Having two mortgages isn’t as rare as you might think. People who amass enough equity in their homes may elect to take out a second mortgage. They might use the money to pay off a debt, send a child to college, finance starting a business, or make a large purchase.
Let’s look at one example: You took out a home equity line of credit 10 or more years ago and during the draw period – the time when you could “draw” on your credit line – you were paying a manageable amount: $275 per month on a $100,000 line of credit.
According to the terms of this loan, after 10 years the draw period became the repayment period – the next 15 years where you have to pay down the loan like a mortgage. But probably you didn’t expect that $275 payment to become a $700 payment that could move even higher if the prime rate increases.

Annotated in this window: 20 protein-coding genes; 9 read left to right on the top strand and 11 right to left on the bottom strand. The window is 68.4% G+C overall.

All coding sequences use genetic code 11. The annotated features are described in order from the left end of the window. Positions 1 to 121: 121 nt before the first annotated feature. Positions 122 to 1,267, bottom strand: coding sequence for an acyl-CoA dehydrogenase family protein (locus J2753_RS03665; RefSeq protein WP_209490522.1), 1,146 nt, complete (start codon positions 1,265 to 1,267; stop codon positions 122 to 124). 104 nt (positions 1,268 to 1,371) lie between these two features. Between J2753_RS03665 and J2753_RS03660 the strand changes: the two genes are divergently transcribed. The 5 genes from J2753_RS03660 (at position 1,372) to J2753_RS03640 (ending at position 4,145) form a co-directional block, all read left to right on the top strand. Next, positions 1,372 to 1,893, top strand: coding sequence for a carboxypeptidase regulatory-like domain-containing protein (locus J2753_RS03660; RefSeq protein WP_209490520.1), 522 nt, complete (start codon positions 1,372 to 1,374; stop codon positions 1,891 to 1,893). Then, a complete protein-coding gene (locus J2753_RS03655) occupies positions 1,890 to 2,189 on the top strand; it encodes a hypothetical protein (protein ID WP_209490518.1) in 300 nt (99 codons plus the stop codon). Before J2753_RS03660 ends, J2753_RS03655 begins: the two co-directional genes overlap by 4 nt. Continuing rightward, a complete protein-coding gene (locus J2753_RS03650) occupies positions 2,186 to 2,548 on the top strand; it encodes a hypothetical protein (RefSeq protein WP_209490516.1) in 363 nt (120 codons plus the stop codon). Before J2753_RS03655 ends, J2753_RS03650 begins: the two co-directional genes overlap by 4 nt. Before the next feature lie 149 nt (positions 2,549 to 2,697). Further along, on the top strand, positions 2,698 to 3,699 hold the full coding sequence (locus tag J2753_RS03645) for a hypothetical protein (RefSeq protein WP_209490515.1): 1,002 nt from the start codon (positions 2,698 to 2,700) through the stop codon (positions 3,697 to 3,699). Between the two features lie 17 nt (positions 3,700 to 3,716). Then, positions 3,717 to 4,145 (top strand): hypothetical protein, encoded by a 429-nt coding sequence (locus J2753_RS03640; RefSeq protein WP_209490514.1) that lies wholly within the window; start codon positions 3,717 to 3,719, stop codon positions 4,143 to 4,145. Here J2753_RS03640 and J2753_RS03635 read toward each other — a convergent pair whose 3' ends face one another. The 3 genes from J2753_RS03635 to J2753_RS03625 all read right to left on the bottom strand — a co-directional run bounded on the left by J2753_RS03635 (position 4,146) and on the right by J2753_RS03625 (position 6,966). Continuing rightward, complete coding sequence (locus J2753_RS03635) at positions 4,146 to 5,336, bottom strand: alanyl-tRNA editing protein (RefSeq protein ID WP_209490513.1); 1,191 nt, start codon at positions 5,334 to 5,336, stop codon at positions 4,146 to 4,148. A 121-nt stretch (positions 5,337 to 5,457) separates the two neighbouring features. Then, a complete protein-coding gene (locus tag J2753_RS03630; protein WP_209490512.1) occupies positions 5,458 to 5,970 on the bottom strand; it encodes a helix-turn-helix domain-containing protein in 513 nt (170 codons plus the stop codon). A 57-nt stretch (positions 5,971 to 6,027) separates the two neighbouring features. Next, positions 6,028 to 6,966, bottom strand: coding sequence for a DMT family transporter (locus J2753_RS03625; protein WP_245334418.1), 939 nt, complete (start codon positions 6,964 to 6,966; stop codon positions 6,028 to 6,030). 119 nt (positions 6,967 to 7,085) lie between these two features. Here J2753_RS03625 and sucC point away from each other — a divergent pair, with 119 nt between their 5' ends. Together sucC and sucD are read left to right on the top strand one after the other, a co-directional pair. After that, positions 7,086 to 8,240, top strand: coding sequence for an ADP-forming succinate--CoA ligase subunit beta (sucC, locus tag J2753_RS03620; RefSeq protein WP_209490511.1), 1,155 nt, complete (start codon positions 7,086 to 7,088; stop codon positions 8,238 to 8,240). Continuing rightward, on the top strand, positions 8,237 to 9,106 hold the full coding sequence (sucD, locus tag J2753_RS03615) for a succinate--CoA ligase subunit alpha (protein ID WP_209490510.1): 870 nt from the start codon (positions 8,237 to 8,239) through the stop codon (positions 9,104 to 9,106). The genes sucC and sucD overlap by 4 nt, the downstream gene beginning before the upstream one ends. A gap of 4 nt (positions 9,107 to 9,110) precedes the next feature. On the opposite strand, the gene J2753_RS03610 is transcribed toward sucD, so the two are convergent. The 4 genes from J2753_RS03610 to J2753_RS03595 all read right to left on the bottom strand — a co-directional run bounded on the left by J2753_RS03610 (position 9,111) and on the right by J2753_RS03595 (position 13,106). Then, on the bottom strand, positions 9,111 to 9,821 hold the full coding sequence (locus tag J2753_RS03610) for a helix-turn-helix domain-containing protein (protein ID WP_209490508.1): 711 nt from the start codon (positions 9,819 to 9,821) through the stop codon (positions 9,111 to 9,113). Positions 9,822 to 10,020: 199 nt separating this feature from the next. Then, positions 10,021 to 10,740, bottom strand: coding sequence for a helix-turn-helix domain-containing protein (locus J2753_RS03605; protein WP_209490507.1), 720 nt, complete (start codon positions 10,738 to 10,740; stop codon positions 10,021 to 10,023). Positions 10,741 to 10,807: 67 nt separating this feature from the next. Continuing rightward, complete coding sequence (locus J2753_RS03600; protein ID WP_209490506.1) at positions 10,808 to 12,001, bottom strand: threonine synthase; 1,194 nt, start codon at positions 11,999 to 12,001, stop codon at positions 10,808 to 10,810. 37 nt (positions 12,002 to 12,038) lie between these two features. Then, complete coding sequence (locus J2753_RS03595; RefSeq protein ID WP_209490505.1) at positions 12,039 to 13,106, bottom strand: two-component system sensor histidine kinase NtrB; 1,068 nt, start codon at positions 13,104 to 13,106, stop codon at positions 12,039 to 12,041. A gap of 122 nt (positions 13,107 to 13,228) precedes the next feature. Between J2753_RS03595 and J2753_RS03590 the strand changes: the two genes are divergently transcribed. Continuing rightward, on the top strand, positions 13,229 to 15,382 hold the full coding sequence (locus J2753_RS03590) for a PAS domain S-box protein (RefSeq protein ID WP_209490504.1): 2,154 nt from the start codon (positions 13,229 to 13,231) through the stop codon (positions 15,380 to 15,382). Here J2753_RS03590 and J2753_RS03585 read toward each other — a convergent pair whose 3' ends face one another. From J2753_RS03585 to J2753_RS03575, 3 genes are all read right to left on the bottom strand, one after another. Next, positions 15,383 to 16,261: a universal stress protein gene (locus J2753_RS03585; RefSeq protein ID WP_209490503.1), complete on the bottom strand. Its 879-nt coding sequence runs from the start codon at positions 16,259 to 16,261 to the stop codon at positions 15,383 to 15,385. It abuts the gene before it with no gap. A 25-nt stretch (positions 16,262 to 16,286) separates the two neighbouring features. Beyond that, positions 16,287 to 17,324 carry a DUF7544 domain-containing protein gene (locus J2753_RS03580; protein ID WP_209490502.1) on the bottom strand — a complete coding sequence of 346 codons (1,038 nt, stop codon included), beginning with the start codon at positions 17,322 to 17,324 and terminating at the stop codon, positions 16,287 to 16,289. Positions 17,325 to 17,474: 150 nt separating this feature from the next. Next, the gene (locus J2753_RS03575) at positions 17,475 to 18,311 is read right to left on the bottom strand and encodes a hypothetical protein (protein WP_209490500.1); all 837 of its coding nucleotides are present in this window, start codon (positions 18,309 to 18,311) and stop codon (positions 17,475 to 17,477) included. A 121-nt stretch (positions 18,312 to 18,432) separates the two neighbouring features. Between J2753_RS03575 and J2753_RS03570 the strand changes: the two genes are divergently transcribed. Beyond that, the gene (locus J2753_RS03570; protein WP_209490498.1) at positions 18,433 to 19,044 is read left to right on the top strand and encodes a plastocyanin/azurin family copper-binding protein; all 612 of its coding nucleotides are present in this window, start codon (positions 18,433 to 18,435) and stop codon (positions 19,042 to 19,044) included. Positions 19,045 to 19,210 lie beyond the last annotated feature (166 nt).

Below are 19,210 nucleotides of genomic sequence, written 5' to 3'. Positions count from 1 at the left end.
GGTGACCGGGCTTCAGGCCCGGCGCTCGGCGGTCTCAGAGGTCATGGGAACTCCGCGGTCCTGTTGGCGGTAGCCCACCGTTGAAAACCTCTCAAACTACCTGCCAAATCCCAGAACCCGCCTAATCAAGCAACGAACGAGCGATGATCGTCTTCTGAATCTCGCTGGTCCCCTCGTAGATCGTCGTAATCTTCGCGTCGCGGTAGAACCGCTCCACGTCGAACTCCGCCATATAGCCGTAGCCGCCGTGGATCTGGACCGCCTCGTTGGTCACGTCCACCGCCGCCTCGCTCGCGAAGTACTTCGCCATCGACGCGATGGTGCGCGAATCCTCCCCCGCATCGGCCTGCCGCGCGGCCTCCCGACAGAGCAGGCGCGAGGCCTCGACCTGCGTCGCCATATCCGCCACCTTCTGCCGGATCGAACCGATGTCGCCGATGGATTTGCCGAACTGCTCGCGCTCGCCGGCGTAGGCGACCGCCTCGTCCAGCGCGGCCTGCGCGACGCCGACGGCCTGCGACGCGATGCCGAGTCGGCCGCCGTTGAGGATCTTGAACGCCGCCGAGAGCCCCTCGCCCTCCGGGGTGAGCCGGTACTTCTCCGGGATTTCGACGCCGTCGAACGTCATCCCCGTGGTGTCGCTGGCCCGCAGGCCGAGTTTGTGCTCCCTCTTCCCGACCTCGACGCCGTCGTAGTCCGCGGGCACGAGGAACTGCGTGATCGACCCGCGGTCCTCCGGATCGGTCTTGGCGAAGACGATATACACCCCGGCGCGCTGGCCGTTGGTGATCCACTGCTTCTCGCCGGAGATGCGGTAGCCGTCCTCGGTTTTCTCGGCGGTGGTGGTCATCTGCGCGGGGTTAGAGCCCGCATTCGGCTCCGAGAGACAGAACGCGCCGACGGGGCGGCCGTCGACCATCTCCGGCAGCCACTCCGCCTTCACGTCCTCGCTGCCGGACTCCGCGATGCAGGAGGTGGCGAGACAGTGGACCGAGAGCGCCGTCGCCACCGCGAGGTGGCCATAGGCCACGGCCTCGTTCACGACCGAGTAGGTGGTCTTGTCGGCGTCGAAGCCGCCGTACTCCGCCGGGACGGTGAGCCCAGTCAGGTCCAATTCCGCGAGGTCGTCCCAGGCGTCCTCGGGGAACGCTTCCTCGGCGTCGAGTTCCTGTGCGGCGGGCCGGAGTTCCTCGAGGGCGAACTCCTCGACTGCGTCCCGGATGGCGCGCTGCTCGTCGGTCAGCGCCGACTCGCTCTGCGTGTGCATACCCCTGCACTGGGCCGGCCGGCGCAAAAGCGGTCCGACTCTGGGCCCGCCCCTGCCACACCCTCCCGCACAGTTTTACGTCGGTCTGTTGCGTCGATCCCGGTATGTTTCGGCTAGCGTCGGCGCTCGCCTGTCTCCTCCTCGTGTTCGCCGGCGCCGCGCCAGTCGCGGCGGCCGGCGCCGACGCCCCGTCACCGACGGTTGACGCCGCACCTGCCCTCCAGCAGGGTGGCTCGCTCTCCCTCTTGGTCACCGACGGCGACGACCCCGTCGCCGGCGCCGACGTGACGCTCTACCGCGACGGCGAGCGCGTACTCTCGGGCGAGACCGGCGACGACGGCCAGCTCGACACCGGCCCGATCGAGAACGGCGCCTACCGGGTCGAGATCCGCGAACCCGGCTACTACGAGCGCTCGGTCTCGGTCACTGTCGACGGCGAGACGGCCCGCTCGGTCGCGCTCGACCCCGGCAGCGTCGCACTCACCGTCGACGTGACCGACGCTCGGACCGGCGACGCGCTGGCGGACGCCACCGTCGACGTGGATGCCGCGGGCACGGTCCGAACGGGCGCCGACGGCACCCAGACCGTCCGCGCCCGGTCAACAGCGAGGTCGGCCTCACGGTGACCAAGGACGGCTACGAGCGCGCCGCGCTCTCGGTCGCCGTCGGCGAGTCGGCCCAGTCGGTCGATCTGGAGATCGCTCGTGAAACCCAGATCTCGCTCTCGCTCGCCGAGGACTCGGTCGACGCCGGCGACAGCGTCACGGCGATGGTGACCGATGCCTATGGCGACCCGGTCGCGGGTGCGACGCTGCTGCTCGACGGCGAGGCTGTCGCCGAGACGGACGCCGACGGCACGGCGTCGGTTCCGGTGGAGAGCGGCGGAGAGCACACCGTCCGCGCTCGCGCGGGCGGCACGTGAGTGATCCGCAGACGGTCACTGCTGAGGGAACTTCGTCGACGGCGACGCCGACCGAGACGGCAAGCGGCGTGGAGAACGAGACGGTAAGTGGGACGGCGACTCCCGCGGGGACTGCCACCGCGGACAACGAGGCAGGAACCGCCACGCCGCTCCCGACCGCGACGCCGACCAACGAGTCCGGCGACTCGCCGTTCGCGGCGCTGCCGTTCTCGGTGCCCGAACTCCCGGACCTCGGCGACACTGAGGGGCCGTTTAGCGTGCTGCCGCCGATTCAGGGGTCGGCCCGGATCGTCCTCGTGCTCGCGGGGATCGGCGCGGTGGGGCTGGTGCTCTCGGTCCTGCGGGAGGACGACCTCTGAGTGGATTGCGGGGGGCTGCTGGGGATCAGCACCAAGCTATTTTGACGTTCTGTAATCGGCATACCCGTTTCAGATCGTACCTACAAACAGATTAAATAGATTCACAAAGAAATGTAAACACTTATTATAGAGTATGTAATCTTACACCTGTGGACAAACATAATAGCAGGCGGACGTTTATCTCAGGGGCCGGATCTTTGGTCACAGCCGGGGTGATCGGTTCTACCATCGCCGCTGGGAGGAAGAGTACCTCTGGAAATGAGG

By consolidating the two loans, you could potentially save more than $100 each month and lock in your interest rate rather than watch it escalate if prime goes up. On the other hand, maybe you want to pay the loans off faster and want better terms that will help you do it. How does this type of consolidation work and is it a good idea?
Read more: http://www.investopedia.com/articles/personal-finance/041415/how-combine-two-mortgages-one.asp#ixzz3XKPOc1cj
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